The Buddhist monk ordination ceremony now behind us, everyone kind of slept in – well maybe until 8. After checkout, we went to a restaurant in town offering various dishes in a buffet style, but that you just ask for and they put it on a plate. Most of the offerings were too spicy for me, and I wanted something more western, so I ordered some hard sausage (hoping it wasn’t spicy), and a fried egg. They put the egg on rice (soy sauce please!), and the sausage was sweet. Total tab for the 10 of us was under $13.
And then it was all hunkered down at mama’s house waiting for the bus, leaving at 9:45 pm. That will get us to Hua Hin at dawn. Another night and day without sleep.
I have now been in Thailand for two years and two months, and this was the first truly immersed Thai experience I have had. Fortunately, I had Thai ‘guides’ but it was good to experience Thai life more as a Thai (even though the family treated me like royalty). A tiring but ultimately very fulfilling, interesting and motivational experience.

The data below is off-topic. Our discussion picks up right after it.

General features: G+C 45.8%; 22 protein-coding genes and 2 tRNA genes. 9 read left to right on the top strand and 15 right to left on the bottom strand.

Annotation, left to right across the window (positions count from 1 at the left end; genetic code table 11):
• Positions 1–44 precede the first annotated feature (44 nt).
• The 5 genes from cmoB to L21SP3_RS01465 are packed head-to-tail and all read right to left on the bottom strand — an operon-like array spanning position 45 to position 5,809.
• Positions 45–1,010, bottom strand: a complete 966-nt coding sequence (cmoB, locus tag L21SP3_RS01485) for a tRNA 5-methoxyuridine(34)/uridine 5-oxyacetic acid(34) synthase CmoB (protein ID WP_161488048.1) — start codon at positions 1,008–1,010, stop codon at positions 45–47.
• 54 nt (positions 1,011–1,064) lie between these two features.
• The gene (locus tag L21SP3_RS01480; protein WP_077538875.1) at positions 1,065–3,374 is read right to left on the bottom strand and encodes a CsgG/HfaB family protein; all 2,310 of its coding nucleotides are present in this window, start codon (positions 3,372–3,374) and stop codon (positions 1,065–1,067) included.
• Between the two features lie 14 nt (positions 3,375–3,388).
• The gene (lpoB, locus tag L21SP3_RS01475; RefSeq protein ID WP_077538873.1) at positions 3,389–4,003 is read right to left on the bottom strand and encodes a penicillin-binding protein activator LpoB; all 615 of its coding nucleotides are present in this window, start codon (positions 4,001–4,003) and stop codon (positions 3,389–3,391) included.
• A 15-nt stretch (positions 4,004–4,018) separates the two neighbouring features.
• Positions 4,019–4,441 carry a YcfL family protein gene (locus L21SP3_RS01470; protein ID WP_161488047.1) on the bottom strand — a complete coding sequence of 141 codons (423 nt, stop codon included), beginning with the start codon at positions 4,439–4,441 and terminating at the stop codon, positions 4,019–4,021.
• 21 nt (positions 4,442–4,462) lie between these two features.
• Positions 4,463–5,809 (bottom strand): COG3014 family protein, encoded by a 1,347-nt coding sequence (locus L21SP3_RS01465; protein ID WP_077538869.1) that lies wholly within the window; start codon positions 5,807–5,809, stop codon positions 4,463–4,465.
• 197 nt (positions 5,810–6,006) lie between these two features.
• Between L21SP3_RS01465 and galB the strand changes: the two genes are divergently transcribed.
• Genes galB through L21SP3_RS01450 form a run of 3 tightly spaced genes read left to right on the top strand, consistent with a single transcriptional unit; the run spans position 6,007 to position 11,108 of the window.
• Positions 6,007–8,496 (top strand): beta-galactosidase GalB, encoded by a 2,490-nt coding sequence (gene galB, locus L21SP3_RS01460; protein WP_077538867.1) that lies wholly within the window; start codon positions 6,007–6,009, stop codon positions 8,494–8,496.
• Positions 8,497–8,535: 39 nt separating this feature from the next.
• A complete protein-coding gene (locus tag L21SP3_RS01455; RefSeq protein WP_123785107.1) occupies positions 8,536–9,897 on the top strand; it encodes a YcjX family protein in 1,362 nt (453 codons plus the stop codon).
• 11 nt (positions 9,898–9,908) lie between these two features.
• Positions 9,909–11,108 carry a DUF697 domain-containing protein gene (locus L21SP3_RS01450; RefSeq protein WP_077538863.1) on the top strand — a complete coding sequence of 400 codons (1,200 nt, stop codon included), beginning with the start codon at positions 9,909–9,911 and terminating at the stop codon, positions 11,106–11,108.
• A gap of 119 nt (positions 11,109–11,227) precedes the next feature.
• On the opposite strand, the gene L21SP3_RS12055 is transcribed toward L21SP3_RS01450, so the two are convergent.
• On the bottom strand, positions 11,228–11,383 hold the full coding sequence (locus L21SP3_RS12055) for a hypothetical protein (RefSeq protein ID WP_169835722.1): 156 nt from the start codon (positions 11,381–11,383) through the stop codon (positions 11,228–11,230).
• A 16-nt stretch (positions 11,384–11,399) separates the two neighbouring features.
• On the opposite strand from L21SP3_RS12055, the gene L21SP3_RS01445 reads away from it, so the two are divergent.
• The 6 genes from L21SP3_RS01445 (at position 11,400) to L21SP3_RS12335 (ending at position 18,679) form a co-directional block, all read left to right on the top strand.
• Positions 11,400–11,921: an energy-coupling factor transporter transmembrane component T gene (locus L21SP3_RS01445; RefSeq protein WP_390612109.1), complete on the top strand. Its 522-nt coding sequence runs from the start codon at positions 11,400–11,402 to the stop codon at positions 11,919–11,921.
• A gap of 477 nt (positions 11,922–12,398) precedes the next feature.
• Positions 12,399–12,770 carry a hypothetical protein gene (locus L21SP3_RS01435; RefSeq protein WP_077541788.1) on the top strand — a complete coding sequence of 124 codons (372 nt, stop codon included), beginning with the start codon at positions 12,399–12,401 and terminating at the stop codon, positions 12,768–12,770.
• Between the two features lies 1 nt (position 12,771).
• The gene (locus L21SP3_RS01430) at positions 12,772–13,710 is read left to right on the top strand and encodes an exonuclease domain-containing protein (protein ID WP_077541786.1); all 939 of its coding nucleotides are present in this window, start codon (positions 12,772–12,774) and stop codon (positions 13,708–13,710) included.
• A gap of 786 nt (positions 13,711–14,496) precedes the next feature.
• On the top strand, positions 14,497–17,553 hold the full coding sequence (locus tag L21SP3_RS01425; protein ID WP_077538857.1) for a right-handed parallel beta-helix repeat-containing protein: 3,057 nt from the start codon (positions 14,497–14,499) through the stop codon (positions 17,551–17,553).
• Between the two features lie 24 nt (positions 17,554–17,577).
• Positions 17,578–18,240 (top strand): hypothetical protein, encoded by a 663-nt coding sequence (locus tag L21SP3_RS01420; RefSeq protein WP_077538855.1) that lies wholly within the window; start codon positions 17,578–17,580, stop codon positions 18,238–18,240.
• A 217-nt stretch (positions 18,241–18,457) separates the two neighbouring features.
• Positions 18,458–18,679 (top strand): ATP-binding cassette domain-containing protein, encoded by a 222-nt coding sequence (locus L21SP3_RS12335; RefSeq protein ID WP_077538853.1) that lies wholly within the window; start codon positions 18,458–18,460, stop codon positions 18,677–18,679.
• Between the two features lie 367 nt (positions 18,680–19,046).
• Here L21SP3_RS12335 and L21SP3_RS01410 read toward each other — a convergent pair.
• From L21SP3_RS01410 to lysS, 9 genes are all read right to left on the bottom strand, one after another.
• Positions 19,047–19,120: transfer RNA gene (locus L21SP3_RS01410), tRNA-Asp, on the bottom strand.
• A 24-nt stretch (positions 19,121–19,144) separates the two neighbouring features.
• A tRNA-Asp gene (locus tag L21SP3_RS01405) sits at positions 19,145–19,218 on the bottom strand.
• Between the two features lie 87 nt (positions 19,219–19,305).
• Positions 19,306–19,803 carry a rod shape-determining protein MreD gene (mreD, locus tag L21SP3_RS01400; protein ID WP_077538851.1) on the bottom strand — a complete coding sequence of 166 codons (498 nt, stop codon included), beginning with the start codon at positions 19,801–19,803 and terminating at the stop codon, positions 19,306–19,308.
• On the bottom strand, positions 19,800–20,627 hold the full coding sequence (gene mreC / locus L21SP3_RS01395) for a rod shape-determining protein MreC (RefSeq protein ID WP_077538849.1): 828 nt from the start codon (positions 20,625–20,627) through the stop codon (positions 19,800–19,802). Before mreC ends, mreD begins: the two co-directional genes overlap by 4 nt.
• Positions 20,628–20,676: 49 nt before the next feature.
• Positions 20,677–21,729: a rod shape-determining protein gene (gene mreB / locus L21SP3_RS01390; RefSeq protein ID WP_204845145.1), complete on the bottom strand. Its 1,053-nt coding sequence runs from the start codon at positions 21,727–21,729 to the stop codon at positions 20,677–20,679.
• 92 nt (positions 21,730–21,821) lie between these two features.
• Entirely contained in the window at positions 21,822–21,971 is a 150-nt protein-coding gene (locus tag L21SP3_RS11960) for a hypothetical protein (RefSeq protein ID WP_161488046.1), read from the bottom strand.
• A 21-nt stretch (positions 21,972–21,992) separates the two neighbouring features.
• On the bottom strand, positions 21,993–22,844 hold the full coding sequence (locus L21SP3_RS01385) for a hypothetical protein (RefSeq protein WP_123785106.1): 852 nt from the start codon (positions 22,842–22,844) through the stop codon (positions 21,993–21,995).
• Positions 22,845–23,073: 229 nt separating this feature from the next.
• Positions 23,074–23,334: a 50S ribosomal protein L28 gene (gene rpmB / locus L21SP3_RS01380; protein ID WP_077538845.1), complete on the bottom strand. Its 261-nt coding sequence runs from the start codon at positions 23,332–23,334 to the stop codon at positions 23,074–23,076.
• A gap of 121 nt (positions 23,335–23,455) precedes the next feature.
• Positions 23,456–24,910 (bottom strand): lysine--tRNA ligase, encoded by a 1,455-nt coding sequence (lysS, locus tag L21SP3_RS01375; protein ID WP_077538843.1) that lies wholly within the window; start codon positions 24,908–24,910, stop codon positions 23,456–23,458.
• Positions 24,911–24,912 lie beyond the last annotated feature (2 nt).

The final dinner
On this whole trip, I never knew where my next meal would be. I had no idea what was in store for me this evening, but I was asked to help with the buying of various foods for a cookout. Two went on a motorcycle ride and came back with sacks of greens (cabbage, mustard, plus), chicken and chicken livers, and sodas and ice. We had a party.
In anticipation, the women had laid out plastic mats on the jagged concrete driveway. Two small clay pots were placed in the middle, and coal fires started. It was a steamboat! One of my favorite meals. Cook the food in hot water or on a sort of grill, and ladle out what you want. Simple food, simply cooked, with plenty of spicy sauces to complement.
We fed about 14 people on about $20, and my impression was that it was a special meal they don’t have often. But neither do I.